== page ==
Fan’s View 2021/22 – no.27 – Wimbledon at home

Article by Paul Beasley Thursday, December 30th, 2021  

FAN’S VIEW 21/22 – NO.27

GAME ON

Every set of scheduled fixtures now has a large chunk bitten out of it. Tonight only four of the ten L1 matches that were due to take place will go ahead.

This is all down to Covid isolation with at times “not enough fit players through injury” slung in for good measure.

Now I’m very risk averse and can see a strong argument for calling a halt for a short space of time particularly to protect fans. I know a fair few who have paid for a season ticket who don’t currently think it is worth turning up. In Wales from Boxing Day onwards sporting events are to be played behind closed doors. That’s not good. Puts Swansea, Cardiff and Newport at something of a disadvantage I would say.

Alternatively I see the other side of the argument. Get on with it and play matches when each team can get XI and a few subs out. Otherwise the season will never finish and we can’t have that. Imagine the outcry if there was a need for PPG for a second time to separate the lucky from the unlucky.

The EFL took a long time to provide clear(ish) guidance on when games can be postponed because of Covid. Clubs are expected to play as long as they have 14 players including a goalkeeper available. Those players can come from the club’s registered squad list, any under-21 players not on the list but who have played in the league this season or any other contracted player not on the squad list but otherwise eligible to play.

I’m not suggesting clubs are manipulating the situation to suit but given there’s shithousery on the field of play why not off it also? There might be good reasons why they don’t want to play a particular match at a particular time. Are there any independent checks to verify the number of claimed Covid cases in a camp and the same goes for other injuries too rendering a player unfit to play? I’m not sure such checks would even be practical and that’s without considering the cost of carrying them out.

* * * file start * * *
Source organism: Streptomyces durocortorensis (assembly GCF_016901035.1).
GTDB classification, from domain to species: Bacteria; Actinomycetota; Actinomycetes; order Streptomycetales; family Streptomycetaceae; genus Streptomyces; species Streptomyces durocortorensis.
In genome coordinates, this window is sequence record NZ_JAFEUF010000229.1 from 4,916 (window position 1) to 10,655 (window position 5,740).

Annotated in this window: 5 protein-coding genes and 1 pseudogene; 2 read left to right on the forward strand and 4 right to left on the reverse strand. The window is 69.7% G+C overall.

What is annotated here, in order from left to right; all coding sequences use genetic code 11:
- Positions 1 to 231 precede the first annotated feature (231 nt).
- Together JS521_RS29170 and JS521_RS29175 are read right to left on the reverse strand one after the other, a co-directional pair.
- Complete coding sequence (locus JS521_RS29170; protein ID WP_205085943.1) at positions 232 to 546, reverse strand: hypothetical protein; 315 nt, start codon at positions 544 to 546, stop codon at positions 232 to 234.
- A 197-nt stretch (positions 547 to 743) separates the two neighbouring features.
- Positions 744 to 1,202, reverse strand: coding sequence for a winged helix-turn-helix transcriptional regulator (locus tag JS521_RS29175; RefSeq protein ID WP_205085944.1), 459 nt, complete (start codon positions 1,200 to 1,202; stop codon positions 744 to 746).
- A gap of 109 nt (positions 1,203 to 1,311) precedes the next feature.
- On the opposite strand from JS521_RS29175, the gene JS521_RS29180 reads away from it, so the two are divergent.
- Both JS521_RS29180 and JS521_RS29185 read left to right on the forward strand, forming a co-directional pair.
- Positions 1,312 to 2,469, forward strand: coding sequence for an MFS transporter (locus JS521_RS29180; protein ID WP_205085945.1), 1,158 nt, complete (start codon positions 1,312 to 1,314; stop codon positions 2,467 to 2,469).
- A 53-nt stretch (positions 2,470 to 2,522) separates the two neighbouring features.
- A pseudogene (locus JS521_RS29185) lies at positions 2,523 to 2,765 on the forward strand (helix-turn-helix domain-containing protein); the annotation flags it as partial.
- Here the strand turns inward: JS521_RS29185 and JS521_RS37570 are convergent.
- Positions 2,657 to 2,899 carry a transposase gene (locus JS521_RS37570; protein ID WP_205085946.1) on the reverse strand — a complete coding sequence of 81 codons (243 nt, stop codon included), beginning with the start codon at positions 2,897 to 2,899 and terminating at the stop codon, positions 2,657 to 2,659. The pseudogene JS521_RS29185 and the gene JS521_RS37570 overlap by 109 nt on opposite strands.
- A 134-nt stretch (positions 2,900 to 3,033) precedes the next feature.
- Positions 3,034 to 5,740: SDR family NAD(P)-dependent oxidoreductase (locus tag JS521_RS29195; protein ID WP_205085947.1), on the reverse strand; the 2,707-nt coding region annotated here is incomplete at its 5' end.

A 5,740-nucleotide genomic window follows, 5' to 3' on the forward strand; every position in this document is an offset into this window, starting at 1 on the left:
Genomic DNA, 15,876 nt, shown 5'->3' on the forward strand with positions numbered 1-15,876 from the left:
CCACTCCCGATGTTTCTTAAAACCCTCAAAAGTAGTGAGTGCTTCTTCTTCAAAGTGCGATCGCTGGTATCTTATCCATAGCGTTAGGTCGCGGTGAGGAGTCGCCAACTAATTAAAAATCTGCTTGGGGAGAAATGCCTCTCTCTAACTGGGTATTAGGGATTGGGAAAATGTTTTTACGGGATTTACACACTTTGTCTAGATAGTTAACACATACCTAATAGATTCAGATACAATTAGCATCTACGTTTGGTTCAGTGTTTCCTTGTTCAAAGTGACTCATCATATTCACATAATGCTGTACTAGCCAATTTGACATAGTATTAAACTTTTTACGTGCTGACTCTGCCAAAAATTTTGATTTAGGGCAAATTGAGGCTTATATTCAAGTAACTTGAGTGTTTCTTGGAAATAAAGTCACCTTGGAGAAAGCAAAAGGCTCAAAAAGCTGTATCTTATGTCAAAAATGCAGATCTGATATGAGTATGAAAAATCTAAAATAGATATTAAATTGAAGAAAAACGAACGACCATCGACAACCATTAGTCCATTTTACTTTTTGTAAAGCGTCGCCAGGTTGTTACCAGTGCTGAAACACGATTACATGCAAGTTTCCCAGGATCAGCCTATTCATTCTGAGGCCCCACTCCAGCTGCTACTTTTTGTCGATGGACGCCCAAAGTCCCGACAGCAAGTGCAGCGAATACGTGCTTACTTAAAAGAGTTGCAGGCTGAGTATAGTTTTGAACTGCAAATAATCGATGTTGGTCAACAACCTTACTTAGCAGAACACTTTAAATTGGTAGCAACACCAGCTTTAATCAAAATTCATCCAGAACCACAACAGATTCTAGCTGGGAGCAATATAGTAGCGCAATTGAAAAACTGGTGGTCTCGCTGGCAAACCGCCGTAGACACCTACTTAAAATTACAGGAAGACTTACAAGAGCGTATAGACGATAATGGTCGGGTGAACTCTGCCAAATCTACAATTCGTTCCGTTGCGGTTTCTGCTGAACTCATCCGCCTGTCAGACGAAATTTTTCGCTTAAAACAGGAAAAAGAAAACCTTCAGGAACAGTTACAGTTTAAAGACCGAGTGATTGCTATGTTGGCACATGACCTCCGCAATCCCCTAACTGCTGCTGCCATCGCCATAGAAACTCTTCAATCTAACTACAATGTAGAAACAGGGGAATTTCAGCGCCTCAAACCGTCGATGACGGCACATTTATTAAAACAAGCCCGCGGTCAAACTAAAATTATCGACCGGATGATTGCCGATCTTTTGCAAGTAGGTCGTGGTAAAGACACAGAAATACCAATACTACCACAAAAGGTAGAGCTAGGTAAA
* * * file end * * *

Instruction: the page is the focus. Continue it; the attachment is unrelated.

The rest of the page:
A couple of days ago Wimbledon told the EFL they want clubs who postpone matches for Covid-19-related reasons to be “held to account.” They’ve had back to back games that didn’t happen. (Portsmouth and Charlton).

They said, “where it is found that a club was unable to fulfil a fixture, they must be held to account for all decisions which led to that position” seemingly thinking they have done more than many other clubs to ensure Omicron hasn’t caused chaos. They had had “only 11” cases since the Omicron variant became prevalent, three of which were in their “first-team bubble” and “This is not by luck. This is down to hard work and spending resources our club ultimately does not have at its disposal”.

Further: “It just doesn’t sit right that, having gone above and beyond our means to ensure matches can be fulfilled, we will now be at a disadvantage – trying to navigate a very congested second half of the season with a small squad.”

Perhaps they’ve got a point, perhaps not. Whatever, I think it is safe to say we’re going to be tormented by and deeply unhappy with this bloody virus for a while yet. There’s going to be no universal agreement on the right way to go about things in football or the wider world.

We have to take things as they come and perhaps should just be grateful that we have a game to go to tonight.

(I’ve just written the above before leaving for the Kassam).

OXFORD UNITED 3 AFC WIMBLEDON 0

Before tonight’s game the Wombles were unbeaten in five, winning three and drawing two. I’d therefore reasoned that they’d be much more of a threat than they turned out to be but obviously no complaints on that score.

When one team beats another this easily there’s always the question was it down to the winners being that good or the losers being that bad? It’s usually a combination of both but a team being on song can make those they’re up against look dreadful. In this case though I’ll cast my vote on this being a terrific display and that’s what made those in red look one of the worst outfits we’ve encountered this season. My brother made the point that however dreadful a team looks they almost always have one player who catches the eye as being better than the rest. Not Wimbledon here.

At the New Plough Lane in September they’d wanted it more than us, they’d bullied us out of it and we’d looked vulnerable every time a high ball was played into our penalty area. Absolutely none of that here. Both teams were different teams on this occasion.

Some of the play we produced was stunning. Our midfield passing kept possession but it wasn’t that at times meaningless going nowhere stuff with the opposition sitting comfortably looking on. This was laced with incisive forward passing, telling movement off the ball and cutting through their back line almost at will. This doesn’t just happen. We’ve built up to it with many hours of hard work on the training ground. Credit all round.